AoC defends colleges after new DfE statistics show lack of English and maths progress

The Association of Colleges has sprung to the defence of its members after key performance statistics unveiled today by the Department for Education showed a lack of progress in English and maths among 16 to-18-year-olds.

The English and maths progress measures, included in today’s 16 to 18 performance tables for 2016, compares learners’ performance at GCSE to their grade at the end of post-16 education in these key subjects.

It is based solely on the achievements of learners that did not gain at least a grade C at GCSE, and who therefore must continue to study the subjects post-16.

It’s one of a number of new 16 to 19 accountability measures introduced in this year’s performance tables, which rank the achievements of 208 general FE colleges and 91 sixth form colleges.

On average, colleges scored minus 0.27 for English, and minus 0.29 for maths – which means that, on average, learners at FE colleges are not progressing in these key subjects.

In comparison, sixth form colleges scored an average of 0.47 for English and 0.41 for maths.

David Hughes

David Hughes, chief executive at the Association of Colleges, said the issue of English and maths was “complex” and it “raises many questions”.

The “vast majority” of students who need to continue to study English and maths post-16 do so at colleges, he said, “and that means for some colleges the numbers are quite staggering”.

“Overall around 70 per cent of students moving onto colleges need to re-sit one or both exams and in many cases this equates to over a thousand or even over 2,000 students.

“This scale of need makes it very difficult to compare colleges with schools where the numbers are usually very low indeed, often less than a class-full,” Mr Hughes said.

While some students arrive at colleges “requiring a little extra work to achieve a grade C” others need “more intensive support, time and motivation to help them progress,” he added.

A college’s score for the English and maths progress measure is based on how much their learners without at least a grade C in GCSE English or maths have advanced in those subjects between GSCE and the end of post-16 education.

Each grade better is worth one point, while each grade lower is worth minus one point.

For example, a student who got a grade D at GCSE, but who achieved a C at their resit would score one point, while a learner who went down from a grade D to an E would score minus one.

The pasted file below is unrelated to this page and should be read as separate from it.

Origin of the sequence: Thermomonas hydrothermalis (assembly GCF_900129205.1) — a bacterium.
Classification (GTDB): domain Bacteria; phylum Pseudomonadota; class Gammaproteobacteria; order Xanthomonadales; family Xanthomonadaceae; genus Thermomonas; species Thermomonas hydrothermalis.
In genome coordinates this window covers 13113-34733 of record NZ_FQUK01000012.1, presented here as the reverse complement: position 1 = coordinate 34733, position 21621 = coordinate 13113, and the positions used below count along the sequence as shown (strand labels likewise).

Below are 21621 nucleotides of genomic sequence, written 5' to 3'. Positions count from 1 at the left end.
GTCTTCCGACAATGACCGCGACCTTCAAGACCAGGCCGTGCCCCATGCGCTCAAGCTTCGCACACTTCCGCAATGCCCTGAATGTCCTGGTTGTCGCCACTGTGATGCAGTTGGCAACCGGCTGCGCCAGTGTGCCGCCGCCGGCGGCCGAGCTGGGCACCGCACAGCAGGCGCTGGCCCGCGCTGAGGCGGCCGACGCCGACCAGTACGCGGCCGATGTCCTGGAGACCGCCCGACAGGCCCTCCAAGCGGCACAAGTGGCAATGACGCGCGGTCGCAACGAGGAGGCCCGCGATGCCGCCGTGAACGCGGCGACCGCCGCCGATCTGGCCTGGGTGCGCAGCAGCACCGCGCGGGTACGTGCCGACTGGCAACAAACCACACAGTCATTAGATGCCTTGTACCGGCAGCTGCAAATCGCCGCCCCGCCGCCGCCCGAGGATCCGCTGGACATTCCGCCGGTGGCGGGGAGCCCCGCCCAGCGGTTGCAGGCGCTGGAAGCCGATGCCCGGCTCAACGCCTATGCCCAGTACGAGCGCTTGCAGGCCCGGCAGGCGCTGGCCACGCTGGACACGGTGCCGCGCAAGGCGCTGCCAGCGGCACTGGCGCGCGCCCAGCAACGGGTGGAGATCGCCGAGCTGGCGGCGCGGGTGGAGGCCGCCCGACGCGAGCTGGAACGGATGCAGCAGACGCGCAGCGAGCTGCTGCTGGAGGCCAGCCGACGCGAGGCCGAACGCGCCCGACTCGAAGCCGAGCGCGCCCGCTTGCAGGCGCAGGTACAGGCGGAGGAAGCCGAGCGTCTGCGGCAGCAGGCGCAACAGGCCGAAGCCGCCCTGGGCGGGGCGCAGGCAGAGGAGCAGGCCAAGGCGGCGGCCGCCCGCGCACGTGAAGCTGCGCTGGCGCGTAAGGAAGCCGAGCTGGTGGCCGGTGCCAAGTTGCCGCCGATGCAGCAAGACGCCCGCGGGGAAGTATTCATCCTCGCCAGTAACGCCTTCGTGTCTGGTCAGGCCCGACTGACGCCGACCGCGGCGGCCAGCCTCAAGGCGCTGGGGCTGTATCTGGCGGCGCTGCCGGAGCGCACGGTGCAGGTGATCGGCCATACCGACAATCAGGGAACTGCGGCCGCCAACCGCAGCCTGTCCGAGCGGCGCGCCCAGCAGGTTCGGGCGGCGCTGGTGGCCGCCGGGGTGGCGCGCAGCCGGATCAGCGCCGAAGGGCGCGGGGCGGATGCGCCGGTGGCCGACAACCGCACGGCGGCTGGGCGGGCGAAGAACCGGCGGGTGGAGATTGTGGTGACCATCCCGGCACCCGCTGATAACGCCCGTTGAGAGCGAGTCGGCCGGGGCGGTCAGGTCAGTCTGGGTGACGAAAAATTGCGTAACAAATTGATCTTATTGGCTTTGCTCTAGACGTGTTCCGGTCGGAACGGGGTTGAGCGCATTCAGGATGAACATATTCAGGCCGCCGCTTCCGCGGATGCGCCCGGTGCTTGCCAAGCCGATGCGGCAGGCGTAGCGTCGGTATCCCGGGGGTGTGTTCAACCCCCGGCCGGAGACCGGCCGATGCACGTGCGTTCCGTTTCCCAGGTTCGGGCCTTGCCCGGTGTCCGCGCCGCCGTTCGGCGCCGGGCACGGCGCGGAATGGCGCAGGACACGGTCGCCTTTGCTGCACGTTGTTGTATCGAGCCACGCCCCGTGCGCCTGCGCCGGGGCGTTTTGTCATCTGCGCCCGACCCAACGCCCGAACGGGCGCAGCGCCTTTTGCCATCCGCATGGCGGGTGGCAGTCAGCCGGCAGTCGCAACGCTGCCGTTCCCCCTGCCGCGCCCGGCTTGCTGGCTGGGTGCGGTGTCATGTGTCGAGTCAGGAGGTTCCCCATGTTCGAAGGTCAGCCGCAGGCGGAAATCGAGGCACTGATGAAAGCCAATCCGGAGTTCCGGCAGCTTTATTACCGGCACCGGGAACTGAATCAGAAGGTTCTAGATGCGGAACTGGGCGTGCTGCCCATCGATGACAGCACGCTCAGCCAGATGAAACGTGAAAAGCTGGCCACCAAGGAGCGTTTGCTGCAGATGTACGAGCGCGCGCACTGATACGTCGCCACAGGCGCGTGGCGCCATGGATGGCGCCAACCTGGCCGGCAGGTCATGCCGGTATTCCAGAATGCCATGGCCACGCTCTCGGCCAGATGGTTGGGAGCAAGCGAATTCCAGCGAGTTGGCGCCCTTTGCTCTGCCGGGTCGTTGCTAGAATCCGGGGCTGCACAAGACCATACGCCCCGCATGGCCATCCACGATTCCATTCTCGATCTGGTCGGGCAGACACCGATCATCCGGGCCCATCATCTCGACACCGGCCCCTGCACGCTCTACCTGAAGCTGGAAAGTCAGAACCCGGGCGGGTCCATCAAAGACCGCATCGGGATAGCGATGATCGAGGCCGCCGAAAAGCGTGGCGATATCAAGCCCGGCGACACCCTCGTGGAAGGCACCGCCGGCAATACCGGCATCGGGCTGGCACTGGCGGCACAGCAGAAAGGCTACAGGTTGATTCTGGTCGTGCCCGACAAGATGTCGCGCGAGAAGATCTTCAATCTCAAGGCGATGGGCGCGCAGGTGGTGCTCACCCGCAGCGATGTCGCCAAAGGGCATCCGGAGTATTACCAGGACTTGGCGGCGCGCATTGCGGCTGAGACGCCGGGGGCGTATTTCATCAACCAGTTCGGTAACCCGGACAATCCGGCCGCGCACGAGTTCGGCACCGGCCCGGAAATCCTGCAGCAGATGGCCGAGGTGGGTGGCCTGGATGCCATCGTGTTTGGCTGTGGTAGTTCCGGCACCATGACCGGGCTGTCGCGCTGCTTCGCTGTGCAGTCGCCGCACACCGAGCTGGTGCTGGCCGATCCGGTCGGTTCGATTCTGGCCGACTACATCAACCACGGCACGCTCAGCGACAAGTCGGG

Students who are unable to sit their exam, or who do badly for reasons beyond the control of the institution, are also automatically given a score of minus one – although this raised concern about fairness.

The college’s score is the average of all its learners’ scores.

Today’s statistics come after apprenticeships and skills minister Robert Halfon hinted at last year’s Association of Colleges conference that the government may be reconsidering its maths and English requirements for post-16 learners

Other headline measures in this year’s performance tables for the first time include student progress and attainment.

Again these show FE colleges faring badly in comparison with other providers.

The measures, first announced by the government in 2014, are designed to show all the key indicators of performance for colleges and school sixth forms much more clearly.

The student progress score measures learners’ progress from GCSEs to their level three qualification, when compared with others with the same prior attainment at GCSE.

Providers are given separate scores for A-levels, all academic qualifications – which include A-levels alongside other qualifications such as international baccalaureate – and applied general, or vocational, qualifications.

A score of zero means that a provider is exactly at the national average.

Today’s statistics show that, on average, general FE colleges scored minus 0.16 on both the A-level and academic progress measures, and minus 0.28 on vocational qualifications.

Sixth form colleges scored minus 0.03 on both A-level and academic progress, and 0.15 on vocational qualifications.

FE also scored lower on attainment than sixth form colleges.

This measure looked at the average grade achieved by learners in A-levels, academic qualifications, tech level and vocational qualifications.

The average grade achieved by A-level and academic students at FE colleges was D+, while for tech level qualifications it was a Merit+ and vocational qualifications it was a Dist-.

Meanwhile, sixth form college learners achieved a C average on A-levels and academic qualifications, and Dist on both tech levels and vocational qualifications.

FE Week asked the Department for Education for a comment on the English and maths performance measure, but had not received a response ahead of publication.

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